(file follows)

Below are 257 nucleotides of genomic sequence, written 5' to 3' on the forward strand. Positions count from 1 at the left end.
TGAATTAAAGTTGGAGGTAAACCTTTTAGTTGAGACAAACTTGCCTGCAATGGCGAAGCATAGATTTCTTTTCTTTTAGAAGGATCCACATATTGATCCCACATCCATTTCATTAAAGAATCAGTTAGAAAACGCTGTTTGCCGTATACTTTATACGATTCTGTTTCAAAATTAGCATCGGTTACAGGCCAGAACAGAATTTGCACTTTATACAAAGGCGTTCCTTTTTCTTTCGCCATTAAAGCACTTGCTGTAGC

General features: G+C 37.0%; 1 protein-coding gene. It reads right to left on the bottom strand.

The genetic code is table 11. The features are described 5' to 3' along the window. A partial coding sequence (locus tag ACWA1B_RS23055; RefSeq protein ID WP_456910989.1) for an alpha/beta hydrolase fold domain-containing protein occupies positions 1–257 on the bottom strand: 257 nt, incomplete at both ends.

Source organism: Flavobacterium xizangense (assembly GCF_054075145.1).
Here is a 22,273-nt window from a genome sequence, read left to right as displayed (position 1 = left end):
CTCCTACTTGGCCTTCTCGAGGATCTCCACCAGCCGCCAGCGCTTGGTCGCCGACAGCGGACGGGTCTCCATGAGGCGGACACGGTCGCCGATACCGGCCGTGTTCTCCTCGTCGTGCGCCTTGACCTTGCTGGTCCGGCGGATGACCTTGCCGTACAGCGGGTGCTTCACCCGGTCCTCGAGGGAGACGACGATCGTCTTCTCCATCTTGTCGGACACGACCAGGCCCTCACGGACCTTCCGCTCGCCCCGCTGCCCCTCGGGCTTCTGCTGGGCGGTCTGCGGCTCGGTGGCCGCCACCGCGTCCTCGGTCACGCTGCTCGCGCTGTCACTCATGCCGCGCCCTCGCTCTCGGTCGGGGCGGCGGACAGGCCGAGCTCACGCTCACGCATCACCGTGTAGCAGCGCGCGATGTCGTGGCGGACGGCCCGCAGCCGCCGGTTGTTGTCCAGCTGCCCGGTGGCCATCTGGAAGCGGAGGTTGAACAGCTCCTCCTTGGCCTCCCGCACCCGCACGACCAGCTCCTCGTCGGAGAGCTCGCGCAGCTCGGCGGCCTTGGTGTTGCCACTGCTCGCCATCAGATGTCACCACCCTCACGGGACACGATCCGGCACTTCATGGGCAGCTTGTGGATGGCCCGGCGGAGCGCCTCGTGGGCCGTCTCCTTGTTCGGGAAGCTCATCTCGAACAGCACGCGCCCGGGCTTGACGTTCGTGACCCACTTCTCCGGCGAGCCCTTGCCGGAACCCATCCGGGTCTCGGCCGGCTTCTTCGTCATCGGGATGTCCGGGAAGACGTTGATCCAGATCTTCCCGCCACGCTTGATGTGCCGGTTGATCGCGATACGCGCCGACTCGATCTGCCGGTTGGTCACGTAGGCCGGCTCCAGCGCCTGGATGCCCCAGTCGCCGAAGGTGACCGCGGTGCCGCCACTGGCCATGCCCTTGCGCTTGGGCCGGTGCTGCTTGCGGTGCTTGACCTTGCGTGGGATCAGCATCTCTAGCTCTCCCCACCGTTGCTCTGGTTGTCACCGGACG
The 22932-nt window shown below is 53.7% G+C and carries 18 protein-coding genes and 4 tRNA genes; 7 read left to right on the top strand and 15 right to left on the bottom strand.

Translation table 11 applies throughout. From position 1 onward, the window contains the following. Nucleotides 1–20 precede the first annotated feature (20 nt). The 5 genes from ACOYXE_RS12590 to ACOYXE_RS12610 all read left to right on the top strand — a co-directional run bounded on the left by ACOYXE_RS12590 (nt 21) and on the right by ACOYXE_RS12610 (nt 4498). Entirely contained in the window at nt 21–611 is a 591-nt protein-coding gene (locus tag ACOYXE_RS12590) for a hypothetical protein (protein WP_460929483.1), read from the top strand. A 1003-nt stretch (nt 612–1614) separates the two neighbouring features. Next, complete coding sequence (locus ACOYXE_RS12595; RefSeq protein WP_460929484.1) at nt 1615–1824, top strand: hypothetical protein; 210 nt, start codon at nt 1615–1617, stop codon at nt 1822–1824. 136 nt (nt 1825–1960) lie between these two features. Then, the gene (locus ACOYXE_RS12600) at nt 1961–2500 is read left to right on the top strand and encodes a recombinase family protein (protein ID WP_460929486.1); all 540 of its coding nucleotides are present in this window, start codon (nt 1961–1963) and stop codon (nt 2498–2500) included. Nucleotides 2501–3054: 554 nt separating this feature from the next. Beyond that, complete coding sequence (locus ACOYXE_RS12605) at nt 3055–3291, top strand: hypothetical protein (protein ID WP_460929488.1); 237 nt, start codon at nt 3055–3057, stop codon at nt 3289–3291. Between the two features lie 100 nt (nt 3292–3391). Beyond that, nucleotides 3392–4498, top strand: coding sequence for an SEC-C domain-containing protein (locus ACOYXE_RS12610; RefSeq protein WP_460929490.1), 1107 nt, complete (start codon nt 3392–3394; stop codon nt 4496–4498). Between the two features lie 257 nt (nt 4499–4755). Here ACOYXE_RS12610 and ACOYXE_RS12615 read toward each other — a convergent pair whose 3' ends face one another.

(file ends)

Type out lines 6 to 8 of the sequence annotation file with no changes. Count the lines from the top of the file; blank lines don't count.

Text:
Here is a 22,273-nt window from a genome sequence, read left to right as displayed (position 1 = left end):
CTCCTACTTGGCCTTCTCGAGGATCTCCACCAGCCGCCAGCGCTTGGTCGCCGACAGCGGACGGGTCTCCATGAGGCGGACACGGTCGCCGATACCGGCCGTGTTCTCCTCGTCGTGCGCCTTGACCTTGCTGGTCCGGCGGATGACCTTGCCGTACAGCGGGTGCTTCACCCGGTCCTCGAGGGAGACGACGATCGTCTTCTCCATCTTGTCGGACACGACCAGGCCCTCACGGACCTTCCGCTCGCCCCGCTGCCCCTCGGGCTTCTGCTGGGCGGTCTGCGGCTCGGTGGCCGCCACCGCGTCCTCGGTCACGCTGCTCGCGCTGTCACTCATGCCGCGCCCTCGCTCTCGGTCGGGGCGGCGGACAGGCCGAGCTCACGCTCACGCATCACCGTGTAGCAGCGCGCGATGTCGTGGCGGACGGCCCGCAGCCGCCGGTTGTTGTCCAGCTGCCCGGTGGCCATCTGGAAGCGGAGGTTGAACAGCTCCTCCTTGGCCTCCCGCACCCGCACGACCAGCTCCTCGTCGGAGAGCTCGCGCAGCTCGGCGGCCTTGGTGTTGCCACTGCTCGCCATCAGATGTCACCACCCTCACGGGACACGATCCGGCACTTCATGGGCAGCTTGTGGATGGCCCGGCGGAGCGCCTCGTGGGCCGTCTCCTTGTTCGGGAAGCTCATCTCGAACAGCACGCGCCCGGGCTTGACGTTCGTGACCCACTTCTCCGGCGAGCCCTTGCCGGAACCCATCCGGGTCTCGGCCGGCTTCTTCGTCATCGGGATGTCCGGGAAGACGTTGATCCAGATCTTCCCGCCACGCTTGATGTGCCGGTTGATCGCGATACGCGCCGACTCGATCTGCCGGTTGGTCACGTAGGCCGGCTCCAGCGCCTGGATGCCCCAGTCGCCGAAGGTGACCGCGGTGCCGCCACTGGCCATGCCCTTGCGCTTGGGCCGGTGCTGCTTGCGGTGCTTGACCTTGCGTGGGATCAGCATCTCTAGCTCTCCCCACCGTTGCTCTGGTTGTCACCGGACG
The 22932-nt window shown below is 53.7% G+C and carries 18 protein-coding genes and 4 tRNA genes; 7 read left to right on the top strand and 15 right to left on the bottom strand.